Has the year of rum finally happened? Ian Buxton returns to look at the causes behind the increasingly glorious rum revolution occurring in spirits right now.
However none I believe it safe to say troubled the compilers of any bestsellers list. But there had been little of note published in the years prior, so why the sudden rush to print? Well, all those authors and their publishers, me included, had listened to the growing murmur of ever more excited chatter from the licensed trade and concluded, as we were meant to, that rum was the next big thing.
In the event, looking back, gin continued its apparently inexorable rise and the rum revolution petered out…until now, because there’s increasingly solid evidence that the thunder in the dunder (rum joke for you there) really does mark rum’s promised second coming.
Incidentally, rum enthusiasts can now relax because I’m not going to discuss spiced rums but instead concentrate on the more interesting premium styles where there is much excitement to report.
The belief in rum
Take for example, the recently released Angostura Zenith from Trinidad & Tobago. This limited-edition bottle (195 bottles only, UK RRP £2,500) is a blend of extra-aged rums, the core of which was drawn from the last stocks of the now defunct Caroni Distillery. A £2,500 rum? Unthinkable until very recently.
Yet, as master distiller John Georges told me, “Rum producers have found some self-belief and are spending on education and sampling… refining their craft so that the high quality of their products is undeniable. Some producers know that the liquids in their ageing warehouses are comparable to liquids in any Scottish or Cognac warehouse and they are letting the world know. The latest figures show that the value of rum sales have risen significantly.”
He’s right. Michael Monte, spirits buyer for Master of Malt, observed that “there is an appetite for collectible rums, [with] limited editions such as single casks from producers such as Plantation, Hampden, and Foursquare as well as closed distilleries such as Caroni becoming very popular with our customers.” He adds that there is also “certainly an interest for whisky investors to start investing in rums”.
Rum by numbers
To put some figures on the trend I turned to Havana Club’s global marketing director Anne Martin who told me that “We are currently witnessing a true surge in the demand for premium rum in our key markets – such as the UK, France, Germany, Italy, and Spain – and we’re not expecting this to slow down any time soon. When it comes to the UK, premium rum sales increased by an impressive 18% in 2021 alone, and we’ve seen this trend mirror across other European markets.”
It’s part of a broader trend. Industry gurus IWSR forecast that premium spirit sales will grow by more than 20% in Europe, 40% in Africa and the Middle East, almost 20% in Asia Pacific, and 50% in the Americas by 2026. Not surprisingly, says Martin “we’re expecting rum to play a vital role in that growth.” Diageo now reports that Premium-plus brands contributed 57% of their net sales with their Zacapa brand, an ultra-premium rum from Guatemala, growing in all regions where it’s distributed, particularly in Europe.
Chris Dennis, Appleton rum ambassador confirmed this trend noting that “currently, the UK is the third largest rum market in the world. Thanks to the number of industrious educators over the last few decades, consumer knowledge of rum has steadily increased and is heading to a level where we look at rum from a provenance and production perspective, rather than just as a colour or simple flavour. We can ride this wave of understanding and enthusiasm with premium rums that cater to today’s inquisitive consumers” adding, by way of demonstrating his point that recently “we’ve seen rum overtake whiskey’s market share of spirits in the on trade.”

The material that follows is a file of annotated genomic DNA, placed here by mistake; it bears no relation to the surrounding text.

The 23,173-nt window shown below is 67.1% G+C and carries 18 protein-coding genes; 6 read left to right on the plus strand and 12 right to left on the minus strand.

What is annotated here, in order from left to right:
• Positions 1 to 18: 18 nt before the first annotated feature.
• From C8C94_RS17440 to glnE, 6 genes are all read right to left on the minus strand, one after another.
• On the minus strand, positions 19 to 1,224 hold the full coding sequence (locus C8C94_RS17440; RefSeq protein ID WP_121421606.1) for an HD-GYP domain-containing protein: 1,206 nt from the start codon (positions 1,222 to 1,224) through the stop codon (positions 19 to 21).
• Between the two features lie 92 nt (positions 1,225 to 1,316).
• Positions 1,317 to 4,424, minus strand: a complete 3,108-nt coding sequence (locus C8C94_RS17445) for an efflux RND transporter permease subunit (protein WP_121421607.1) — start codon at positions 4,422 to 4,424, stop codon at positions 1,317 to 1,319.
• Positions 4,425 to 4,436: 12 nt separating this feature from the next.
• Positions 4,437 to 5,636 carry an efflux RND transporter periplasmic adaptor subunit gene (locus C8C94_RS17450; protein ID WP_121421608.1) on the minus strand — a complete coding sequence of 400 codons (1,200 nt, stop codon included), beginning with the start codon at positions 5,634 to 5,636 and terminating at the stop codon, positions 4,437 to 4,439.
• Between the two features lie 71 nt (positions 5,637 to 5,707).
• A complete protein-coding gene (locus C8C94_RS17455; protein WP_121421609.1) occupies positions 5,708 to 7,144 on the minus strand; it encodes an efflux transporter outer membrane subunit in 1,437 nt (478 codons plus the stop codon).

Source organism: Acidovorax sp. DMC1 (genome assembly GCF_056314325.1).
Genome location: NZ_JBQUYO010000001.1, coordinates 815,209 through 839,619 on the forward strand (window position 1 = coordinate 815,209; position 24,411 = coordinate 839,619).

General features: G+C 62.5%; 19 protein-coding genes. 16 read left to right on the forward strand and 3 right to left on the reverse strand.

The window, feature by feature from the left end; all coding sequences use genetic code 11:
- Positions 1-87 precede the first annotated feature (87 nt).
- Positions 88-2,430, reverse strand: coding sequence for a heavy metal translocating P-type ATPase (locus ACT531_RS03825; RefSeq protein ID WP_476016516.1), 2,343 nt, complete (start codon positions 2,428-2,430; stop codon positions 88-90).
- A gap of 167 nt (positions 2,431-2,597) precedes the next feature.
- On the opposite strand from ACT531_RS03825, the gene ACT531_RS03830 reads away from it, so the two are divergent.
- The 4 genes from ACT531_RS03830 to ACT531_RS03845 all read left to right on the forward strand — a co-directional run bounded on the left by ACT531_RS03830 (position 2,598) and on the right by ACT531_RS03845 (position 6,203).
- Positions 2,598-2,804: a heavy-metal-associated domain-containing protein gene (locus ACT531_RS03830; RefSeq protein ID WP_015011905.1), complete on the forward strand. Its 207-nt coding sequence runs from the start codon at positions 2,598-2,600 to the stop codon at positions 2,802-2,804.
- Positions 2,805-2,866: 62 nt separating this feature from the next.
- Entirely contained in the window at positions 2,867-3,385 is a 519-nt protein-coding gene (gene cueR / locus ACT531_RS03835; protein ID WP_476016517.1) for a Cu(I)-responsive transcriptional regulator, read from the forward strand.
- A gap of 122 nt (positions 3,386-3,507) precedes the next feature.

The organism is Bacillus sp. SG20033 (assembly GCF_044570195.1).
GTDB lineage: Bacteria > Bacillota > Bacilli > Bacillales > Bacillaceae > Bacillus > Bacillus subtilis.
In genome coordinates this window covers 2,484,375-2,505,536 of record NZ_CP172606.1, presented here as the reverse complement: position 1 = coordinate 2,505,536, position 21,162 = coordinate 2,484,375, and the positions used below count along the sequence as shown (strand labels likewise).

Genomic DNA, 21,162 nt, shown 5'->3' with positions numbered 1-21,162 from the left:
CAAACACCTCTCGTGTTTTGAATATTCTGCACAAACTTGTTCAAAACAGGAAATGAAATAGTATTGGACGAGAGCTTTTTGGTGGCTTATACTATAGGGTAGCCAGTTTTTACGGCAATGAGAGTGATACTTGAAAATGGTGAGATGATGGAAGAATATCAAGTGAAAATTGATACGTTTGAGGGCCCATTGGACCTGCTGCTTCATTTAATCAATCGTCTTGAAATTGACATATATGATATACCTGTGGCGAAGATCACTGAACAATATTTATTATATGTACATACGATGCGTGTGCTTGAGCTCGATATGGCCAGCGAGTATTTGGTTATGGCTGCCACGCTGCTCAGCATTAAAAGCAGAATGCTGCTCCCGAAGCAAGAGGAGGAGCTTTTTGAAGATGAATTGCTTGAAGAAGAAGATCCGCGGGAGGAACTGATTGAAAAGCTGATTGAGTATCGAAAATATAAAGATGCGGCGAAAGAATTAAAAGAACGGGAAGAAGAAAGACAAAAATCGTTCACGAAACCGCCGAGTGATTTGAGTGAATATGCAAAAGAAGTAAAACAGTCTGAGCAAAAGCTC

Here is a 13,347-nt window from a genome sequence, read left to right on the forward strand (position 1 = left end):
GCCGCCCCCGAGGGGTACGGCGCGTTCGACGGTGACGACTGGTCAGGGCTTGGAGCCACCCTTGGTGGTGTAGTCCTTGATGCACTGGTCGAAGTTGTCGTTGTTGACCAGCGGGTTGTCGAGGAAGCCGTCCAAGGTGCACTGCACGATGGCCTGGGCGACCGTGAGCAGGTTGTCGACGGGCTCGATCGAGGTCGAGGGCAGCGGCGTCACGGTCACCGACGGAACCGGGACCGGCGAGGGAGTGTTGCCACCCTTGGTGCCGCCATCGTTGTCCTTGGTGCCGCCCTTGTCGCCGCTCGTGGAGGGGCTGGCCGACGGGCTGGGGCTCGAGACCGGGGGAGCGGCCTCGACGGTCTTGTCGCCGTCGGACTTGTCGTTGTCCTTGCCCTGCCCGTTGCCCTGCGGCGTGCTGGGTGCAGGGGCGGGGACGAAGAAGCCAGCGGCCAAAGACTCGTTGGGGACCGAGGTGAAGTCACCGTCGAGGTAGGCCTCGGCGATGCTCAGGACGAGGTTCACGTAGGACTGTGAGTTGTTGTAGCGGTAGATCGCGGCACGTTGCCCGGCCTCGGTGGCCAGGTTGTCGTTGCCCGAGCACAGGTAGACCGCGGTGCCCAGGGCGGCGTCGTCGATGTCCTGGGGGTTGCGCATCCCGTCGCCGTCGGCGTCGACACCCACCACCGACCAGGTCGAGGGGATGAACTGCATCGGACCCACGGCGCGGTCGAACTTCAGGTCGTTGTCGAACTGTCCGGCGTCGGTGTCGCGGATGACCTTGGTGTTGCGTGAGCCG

Premiumisation: here to stay
For Diageo’s Zacapa, global senior brand manager Ana Mohzo emphasizes rum’s on-trade performance, claiming that premiumisation as a trend does not appear to be slowing down. She explains that “50% of bartenders globally [are] reporting that their customers are drinking more premium drinks. This represents an evolution in bar-goers behaviour since the start of the pandemic. This is especially true with the rise in the cost of living, we’re much more considered in where we spend our money”.
As to what’s driving this growth, rum’s versatility plays a key part. “Rum has established itself as a fashionable and credible alternative to high-end classics such as Scotch and Cognac,” maintains Martin. “It can be enjoyed neat, on the rocks, with a premium mixer or in a refined cocktail”. She goes on to note that “rum has all the necessary credentials to establish a stronger foothold in the premium spirits market, with diversity, craftsmanship, provenance and heritage key in driving this forward.”
Such factors always struck me as important when writing about rum category’s efforts to engage with drinkers of luxury spirits, especially premium Scotch but rum has two further advantages: thanks to its associations with nightlife and island culture it conveys fun and informality (often lacking in the more dour end of single malt) and by comparison with high-end Cognacs and whiskeys it often represents great value.
The rum revival is here
So there’s much to enjoy and look out for. Due soon from Zacapa, Ana Mohzo admits to “an exciting, limited edition launch [coming] next month in selected markets in Europe”. For Havana Club fans, the next expression in the luxury Tributo collection will be released next spring and Anne Martin also hints that “another exciting ultra-premium expression in the pipeline will be launching soon in very limited quantities, targeted to rum connoisseurs.”
So watch out – the rum revival is here. Perhaps it’s time for another book….